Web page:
Alfred Hitchcock's 1964 film adaptation of Winston Graham's novel Marnie marks the end of master's great films. Even though Hitchcock would go on to make a handful more films—Frenzy, Topaz, Torn Curtain, and Family Plot—none of those subsequent films measures up to his best work. Marnie itself received very little positive notice when it was released; it has only been re-discovered as vintage Hitchcock in recent years. Audiences and critics grew to expect romance, thrills, and suspense from Hitchcock and Marnie appeared to come up short in all these areas. Billed as a “suspenseful sex mystery,” Marnie turns out to be more of a character study than anything.
The title character, played by Tippi Hedren (The Birds) is haunted by a persistent nightmare initiated by tapping sounds before shouting out about her mother, but that's only the least of her psychological problems. For some reason the approximately 30 year old woman has a phobia about the color red, an extreme fear of thunderstorms, has never had a relationship with a man (and can't stand to allow a man to touch her), and obsessively attempts to gain her mother's love by showering her with gifts. Adding to the dysfunction her mother Bernice Edgar (Louise Latham) warns her against attracting men after Marnie dyes her hair blonde, and she can't bring herself to show normal affection to her daughter. Add to this the fact that Marnie is a compulsive liar and thief, who first charms employers before ripping them off, and you have a classic psychological nutcase.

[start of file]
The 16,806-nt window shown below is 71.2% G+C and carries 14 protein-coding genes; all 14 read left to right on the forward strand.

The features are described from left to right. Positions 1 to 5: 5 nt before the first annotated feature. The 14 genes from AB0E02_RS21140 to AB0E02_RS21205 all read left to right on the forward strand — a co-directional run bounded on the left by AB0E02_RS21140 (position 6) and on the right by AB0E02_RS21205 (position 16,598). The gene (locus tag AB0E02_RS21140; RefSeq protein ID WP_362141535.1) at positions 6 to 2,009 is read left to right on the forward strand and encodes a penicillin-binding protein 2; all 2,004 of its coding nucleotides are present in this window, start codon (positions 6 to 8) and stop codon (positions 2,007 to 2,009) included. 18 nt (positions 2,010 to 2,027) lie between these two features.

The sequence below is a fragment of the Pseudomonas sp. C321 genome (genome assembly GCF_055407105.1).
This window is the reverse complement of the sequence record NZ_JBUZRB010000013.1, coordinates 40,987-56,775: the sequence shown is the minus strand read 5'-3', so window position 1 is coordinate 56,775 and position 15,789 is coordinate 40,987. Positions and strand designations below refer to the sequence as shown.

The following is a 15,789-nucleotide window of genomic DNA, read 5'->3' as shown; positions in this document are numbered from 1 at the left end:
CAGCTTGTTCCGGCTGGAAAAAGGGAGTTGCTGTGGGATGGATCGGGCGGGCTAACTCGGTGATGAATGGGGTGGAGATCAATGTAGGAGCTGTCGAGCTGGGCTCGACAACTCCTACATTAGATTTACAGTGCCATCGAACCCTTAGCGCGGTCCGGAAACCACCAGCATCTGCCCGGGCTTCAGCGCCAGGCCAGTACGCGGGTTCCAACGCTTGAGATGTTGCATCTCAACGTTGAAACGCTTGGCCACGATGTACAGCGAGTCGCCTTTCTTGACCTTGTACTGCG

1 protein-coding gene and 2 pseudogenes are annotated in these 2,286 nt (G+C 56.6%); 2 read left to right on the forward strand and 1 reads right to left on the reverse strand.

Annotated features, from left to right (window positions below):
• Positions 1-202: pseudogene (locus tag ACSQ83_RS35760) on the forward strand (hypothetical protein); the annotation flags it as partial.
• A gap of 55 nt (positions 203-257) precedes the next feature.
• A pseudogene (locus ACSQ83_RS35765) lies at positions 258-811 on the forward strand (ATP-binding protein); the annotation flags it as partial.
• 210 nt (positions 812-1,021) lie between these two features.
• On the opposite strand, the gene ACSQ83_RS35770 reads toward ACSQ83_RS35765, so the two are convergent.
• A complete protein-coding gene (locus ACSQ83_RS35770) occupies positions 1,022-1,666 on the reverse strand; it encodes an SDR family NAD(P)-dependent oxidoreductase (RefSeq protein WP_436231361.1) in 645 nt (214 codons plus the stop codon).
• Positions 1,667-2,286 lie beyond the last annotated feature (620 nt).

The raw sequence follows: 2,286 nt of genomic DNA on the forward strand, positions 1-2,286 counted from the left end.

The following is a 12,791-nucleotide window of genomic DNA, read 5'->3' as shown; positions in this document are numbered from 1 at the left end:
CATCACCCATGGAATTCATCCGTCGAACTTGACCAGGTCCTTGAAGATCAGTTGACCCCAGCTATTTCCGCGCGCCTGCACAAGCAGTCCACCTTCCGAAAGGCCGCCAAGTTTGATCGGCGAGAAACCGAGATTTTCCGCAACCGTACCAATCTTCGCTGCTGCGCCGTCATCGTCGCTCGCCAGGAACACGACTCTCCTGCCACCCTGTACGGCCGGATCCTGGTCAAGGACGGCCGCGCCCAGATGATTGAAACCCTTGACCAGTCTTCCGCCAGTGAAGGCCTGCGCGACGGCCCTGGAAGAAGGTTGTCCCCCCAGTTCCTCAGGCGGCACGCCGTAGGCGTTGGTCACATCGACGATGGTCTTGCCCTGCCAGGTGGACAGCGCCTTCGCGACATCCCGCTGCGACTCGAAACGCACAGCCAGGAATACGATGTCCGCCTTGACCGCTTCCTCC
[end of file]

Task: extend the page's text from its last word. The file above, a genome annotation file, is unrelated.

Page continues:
To remedy Marnie's deep-seated problems Hitchcock introduces Mark Rutland (Sean Connery). After all, if James Bond cannot make a woman forget her frigidity, who can? Rutland is a well to do business owner from Philadelphia, who suspects that Marnie is the same woman who had stolen from supplier Sidney Strutt (Martin Gabel) but becomes as intrigued by her skills as Grace Kelly does of Cary Grant's cat burglar expertise in To Catch a Thief. Hitchcock never allows extraneous material to filter into his work; thus, Mark's early words to Marnie convey his suspicions:
“That paper deals with the instincts of predators. What you might call the criminal class of the animal world. Lady animals figure very largely as predators.”
Mark's initial intrigue turns to pity when Marnie becomes terribly frightened by a thunderstorm, and she even allows a slow seductive kiss (but, hey, Connerly has just come off playing James Bond in Dr. No). Before long, Mark will feel betrayed when Marnie steals from him, yet he senses that she has deep seated psychological problems, covers for her, and tracks her down and presents an offer that she can't refuse—namely to marry him. According to Mark, “Somebody's got to take care of you and help you. I can't just turn you loose.”
Not until the honeymoon does Mark realize how messed up his wife is—she is way beyond frigidity and is truly afraid of his touch. Although sexually frustrated, Mark shows remarkable caring and attempts to figure out his wife through reading books like Sexual Aberrations of the Criminal Female. Questions remain to be resolved: will Marnie's past crimes catch up with her, what has made her such a mess, and can she ever be helped?